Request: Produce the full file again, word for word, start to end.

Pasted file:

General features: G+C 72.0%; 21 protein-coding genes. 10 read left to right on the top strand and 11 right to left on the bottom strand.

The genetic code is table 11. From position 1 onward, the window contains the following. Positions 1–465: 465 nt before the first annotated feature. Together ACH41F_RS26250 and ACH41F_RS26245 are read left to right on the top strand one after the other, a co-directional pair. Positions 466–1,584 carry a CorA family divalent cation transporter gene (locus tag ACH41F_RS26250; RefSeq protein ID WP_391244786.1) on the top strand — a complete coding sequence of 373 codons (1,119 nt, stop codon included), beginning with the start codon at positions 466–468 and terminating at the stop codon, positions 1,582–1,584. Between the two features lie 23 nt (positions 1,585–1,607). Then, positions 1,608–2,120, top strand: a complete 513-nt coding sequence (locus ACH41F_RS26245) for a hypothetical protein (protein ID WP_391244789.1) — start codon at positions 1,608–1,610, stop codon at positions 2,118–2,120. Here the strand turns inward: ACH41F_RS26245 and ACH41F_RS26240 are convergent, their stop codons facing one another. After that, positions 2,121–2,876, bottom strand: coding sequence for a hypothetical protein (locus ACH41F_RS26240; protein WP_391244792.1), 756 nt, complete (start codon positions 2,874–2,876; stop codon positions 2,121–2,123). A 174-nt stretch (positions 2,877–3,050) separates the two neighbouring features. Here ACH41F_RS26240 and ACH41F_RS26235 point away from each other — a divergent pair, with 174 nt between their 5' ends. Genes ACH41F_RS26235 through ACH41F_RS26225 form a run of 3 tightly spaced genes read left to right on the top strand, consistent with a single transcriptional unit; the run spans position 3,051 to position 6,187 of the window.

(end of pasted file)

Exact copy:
General features: G+C 72.0%; 21 protein-coding genes. 10 read left to right on the top strand and 11 right to left on the bottom strand.

The genetic code is table 11. From position 1 onward, the window contains the following. Positions 1–465: 465 nt before the first annotated feature. Together ACH41F_RS26250 and ACH41F_RS26245 are read left to right on the top strand one after the other, a co-directional pair. Positions 466–1,584 carry a CorA family divalent cation transporter gene (locus tag ACH41F_RS26250; RefSeq protein ID WP_391244786.1) on the top strand — a complete coding sequence of 373 codons (1,119 nt, stop codon included), beginning with the start codon at positions 466–468 and terminating at the stop codon, positions 1,582–1,584. Between the two features lie 23 nt (positions 1,585–1,607). Then, positions 1,608–2,120, top strand: a complete 513-nt coding sequence (locus ACH41F_RS26245) for a hypothetical protein (protein ID WP_391244789.1) — start codon at positions 1,608–1,610, stop codon at positions 2,118–2,120. Here the strand turns inward: ACH41F_RS26245 and ACH41F_RS26240 are convergent, their stop codons facing one another. After that, positions 2,121–2,876, bottom strand: coding sequence for a hypothetical protein (locus ACH41F_RS26240; protein WP_391244792.1), 756 nt, complete (start codon positions 2,874–2,876; stop codon positions 2,121–2,123). A 174-nt stretch (positions 2,877–3,050) separates the two neighbouring features. Here ACH41F_RS26240 and ACH41F_RS26235 point away from each other — a divergent pair, with 174 nt between their 5' ends. Genes ACH41F_RS26235 through ACH41F_RS26225 form a run of 3 tightly spaced genes read left to right on the top strand, consistent with a single transcriptional unit; the run spans position 3,051 to position 6,187 of the window.